Do it with Elegance: How to Create Data-Driven User Interfaces in Vue

Written by Evan Schultz

How to Create Data-Driven User Interfaces in Vue
Although we usually know what components are needed when building most views within an app, sometimes we don't know what they are until runtime. This means we need to build a screen based on the application state, user preferences, or response from an API. A common case is building dynamic forms, where the questions and components needed are either configured by a JSON object, or where fields change based on the users' answers.

All modern JavaScript frameworks have ways of handling dynamic components. This blog post will show you how to do it in Vue.JS, which provides a remarkably elegant and easy solution to the above scenario.

Once you see how easy this can be using Vue.JS, you might get inspired and see applications for dynamic components that you have never considered before!

We need to walk before we can run, so first I'll go over the basics of dynamic components, and then dive into how these concepts can be used to build your own dynamic form builder.

The Basics

Vue has a built-in component called (fittingly) <component>. You can see the full details in the VueJS guide on Dynamic Components.

The guide says:

"You can use the same mount point and dynamically switch between multiple components using the reserved element and dynamically bind to its is attribute."

What this means is that being able to swap between components can be as simple as:

<component :is="componentType">

Let's flesh this out a bit more and see what is going on. We will create two components called DynamicOne and DynamicTwo - for now One and Two will be the same, so I won’t repeat the code for both:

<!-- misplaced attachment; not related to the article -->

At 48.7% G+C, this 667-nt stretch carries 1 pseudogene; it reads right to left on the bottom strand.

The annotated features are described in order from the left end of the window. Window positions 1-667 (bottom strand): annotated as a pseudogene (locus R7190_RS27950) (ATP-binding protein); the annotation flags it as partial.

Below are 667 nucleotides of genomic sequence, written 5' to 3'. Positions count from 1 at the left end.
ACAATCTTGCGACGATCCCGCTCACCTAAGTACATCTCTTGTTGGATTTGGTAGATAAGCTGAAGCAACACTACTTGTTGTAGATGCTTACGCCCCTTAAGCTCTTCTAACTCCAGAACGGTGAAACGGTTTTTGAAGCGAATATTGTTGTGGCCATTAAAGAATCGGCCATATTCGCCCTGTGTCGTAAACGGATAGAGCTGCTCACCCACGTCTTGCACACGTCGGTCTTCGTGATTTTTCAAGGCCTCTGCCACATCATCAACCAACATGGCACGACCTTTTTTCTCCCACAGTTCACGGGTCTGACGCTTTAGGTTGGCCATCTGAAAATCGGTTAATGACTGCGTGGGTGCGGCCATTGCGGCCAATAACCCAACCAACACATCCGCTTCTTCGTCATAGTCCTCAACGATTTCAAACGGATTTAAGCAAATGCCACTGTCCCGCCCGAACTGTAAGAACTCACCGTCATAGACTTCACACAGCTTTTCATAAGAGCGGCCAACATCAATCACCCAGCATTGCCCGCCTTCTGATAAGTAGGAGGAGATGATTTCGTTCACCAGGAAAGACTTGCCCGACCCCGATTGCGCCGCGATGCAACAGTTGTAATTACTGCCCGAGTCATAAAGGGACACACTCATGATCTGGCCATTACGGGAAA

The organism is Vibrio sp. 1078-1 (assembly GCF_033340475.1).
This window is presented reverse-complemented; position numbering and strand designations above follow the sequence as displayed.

<template>
  <div>Dynamic Component One</div>
</template>
<script>
export default {
  name: 'DynamicOne',
}
</script>

For a quick example of being able to toggle between them, in our App.vue we will set up our component:

import DynamicOne from './components/DynamicOne.vue'
import DynamicTwo from './components/DynamicTwo.vue'

export default {
  name: 'app',
  components: {
    DynamicOne, DynamicTwo
  },
  data() {
    return {
      showWhich: 'DynamicOne'
    }
  }
}

Note: the showWhich data property is the string value of DynamicOne - this is the property name created in the components object on the component.

In our template, we will set up two buttons to swap between the two dynamic components:

<button @click="showWhich = 'DynamicOne'">Show Component One</button>
<button @click="showWhich = 'DynamicTwo'">Show Component Two</button>

<component :is="showWhich"></component>

Clicking on the buttons will swap out DynamicOne with DynamicTwo.

At this point, you might be thinking, “Well, so what? That’s handy - but I could have used v-if just as easily.”

This example starts to shine when you realize that <component> works just like any other component, and it can be used in combination with things like v-for for iterating over a collection, or making the :is bindable to an input prop, data prop, or computed property.